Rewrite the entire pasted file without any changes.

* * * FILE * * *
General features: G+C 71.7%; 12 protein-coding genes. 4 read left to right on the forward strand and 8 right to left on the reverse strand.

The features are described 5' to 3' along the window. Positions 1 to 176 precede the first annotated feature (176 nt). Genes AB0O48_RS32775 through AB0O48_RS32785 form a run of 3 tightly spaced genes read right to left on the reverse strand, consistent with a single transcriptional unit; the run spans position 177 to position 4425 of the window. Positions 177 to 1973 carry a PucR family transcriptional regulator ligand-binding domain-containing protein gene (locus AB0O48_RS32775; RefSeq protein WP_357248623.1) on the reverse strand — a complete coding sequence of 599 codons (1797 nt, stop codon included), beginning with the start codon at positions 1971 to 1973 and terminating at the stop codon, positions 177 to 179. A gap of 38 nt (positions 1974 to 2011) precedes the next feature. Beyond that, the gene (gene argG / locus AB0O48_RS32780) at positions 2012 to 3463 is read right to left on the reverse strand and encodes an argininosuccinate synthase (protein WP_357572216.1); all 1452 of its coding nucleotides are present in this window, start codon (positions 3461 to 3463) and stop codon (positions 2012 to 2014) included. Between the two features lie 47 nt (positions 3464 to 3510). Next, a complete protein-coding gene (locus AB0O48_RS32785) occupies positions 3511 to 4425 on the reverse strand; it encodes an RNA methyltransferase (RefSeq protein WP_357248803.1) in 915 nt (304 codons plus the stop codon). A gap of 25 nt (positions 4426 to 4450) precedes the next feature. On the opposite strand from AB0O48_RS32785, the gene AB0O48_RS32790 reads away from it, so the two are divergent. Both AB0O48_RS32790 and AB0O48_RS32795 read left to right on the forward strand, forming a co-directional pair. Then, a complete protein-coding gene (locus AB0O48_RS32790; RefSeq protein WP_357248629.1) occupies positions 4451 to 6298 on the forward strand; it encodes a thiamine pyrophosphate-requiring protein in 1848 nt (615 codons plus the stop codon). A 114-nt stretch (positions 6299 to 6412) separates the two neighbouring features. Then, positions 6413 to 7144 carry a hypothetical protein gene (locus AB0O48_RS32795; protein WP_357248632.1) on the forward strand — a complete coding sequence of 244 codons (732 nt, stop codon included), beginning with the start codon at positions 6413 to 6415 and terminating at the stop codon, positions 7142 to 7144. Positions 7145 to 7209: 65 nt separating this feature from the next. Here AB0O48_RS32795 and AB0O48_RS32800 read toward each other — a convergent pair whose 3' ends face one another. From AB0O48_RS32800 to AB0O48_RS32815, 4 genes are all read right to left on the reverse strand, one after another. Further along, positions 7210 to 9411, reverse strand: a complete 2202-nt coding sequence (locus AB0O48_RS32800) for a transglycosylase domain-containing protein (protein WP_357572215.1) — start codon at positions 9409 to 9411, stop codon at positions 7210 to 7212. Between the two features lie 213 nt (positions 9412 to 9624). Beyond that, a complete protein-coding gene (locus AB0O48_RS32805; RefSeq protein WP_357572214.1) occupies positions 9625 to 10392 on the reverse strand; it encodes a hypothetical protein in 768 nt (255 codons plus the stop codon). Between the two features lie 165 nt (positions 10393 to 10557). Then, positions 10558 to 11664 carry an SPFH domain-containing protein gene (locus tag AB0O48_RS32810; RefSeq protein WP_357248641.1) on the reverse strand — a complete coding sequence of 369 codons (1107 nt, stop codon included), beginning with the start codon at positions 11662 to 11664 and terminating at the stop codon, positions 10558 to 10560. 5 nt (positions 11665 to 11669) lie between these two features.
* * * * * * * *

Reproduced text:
General features: G+C 71.7%; 12 protein-coding genes. 4 read left to right on the forward strand and 8 right to left on the reverse strand.

The features are described 5' to 3' along the window. Positions 1 to 176 precede the first annotated feature (176 nt). Genes AB0O48_RS32775 through AB0O48_RS32785 form a run of 3 tightly spaced genes read right to left on the reverse strand, consistent with a single transcriptional unit; the run spans position 177 to position 4425 of the window. Positions 177 to 1973 carry a PucR family transcriptional regulator ligand-binding domain-containing protein gene (locus AB0O48_RS32775; RefSeq protein WP_357248623.1) on the reverse strand — a complete coding sequence of 599 codons (1797 nt, stop codon included), beginning with the start codon at positions 1971 to 1973 and terminating at the stop codon, positions 177 to 179. A gap of 38 nt (positions 1974 to 2011) precedes the next feature. Beyond that, the gene (gene argG / locus AB0O48_RS32780) at positions 2012 to 3463 is read right to left on the reverse strand and encodes an argininosuccinate synthase (protein WP_357572216.1); all 1452 of its coding nucleotides are present in this window, start codon (positions 3461 to 3463) and stop codon (positions 2012 to 2014) included. Between the two features lie 47 nt (positions 3464 to 3510). Next, a complete protein-coding gene (locus AB0O48_RS32785) occupies positions 3511 to 4425 on the reverse strand; it encodes an RNA methyltransferase (RefSeq protein WP_357248803.1) in 915 nt (304 codons plus the stop codon). A gap of 25 nt (positions 4426 to 4450) precedes the next feature. On the opposite strand from AB0O48_RS32785, the gene AB0O48_RS32790 reads away from it, so the two are divergent. Both AB0O48_RS32790 and AB0O48_RS32795 read left to right on the forward strand, forming a co-directional pair. Then, a complete protein-coding gene (locus AB0O48_RS32790; RefSeq protein WP_357248629.1) occupies positions 4451 to 6298 on the forward strand; it encodes a thiamine pyrophosphate-requiring protein in 1848 nt (615 codons plus the stop codon). A 114-nt stretch (positions 6299 to 6412) separates the two neighbouring features. Then, positions 6413 to 7144 carry a hypothetical protein gene (locus AB0O48_RS32795; protein WP_357248632.1) on the forward strand — a complete coding sequence of 244 codons (732 nt, stop codon included), beginning with the start codon at positions 6413 to 6415 and terminating at the stop codon, positions 7142 to 7144. Positions 7145 to 7209: 65 nt separating this feature from the next. Here AB0O48_RS32795 and AB0O48_RS32800 read toward each other — a convergent pair whose 3' ends face one another. From AB0O48_RS32800 to AB0O48_RS32815, 4 genes are all read right to left on the reverse strand, one after another. Further along, positions 7210 to 9411, reverse strand: a complete 2202-nt coding sequence (locus AB0O48_RS32800) for a transglycosylase domain-containing protein (protein WP_357572215.1) — start codon at positions 9409 to 9411, stop codon at positions 7210 to 7212. Between the two features lie 213 nt (positions 9412 to 9624). Beyond that, a complete protein-coding gene (locus AB0O48_RS32805; RefSeq protein WP_357572214.1) occupies positions 9625 to 10392 on the reverse strand; it encodes a hypothetical protein in 768 nt (255 codons plus the stop codon). Between the two features lie 165 nt (positions 10393 to 10557). Then, positions 10558 to 11664 carry an SPFH domain-containing protein gene (locus tag AB0O48_RS32810; RefSeq protein WP_357248641.1) on the reverse strand — a complete coding sequence of 369 codons (1107 nt, stop codon included), beginning with the start codon at positions 11662 to 11664 and terminating at the stop codon, positions 10558 to 10560. 5 nt (positions 11665 to 11669) lie between these two features.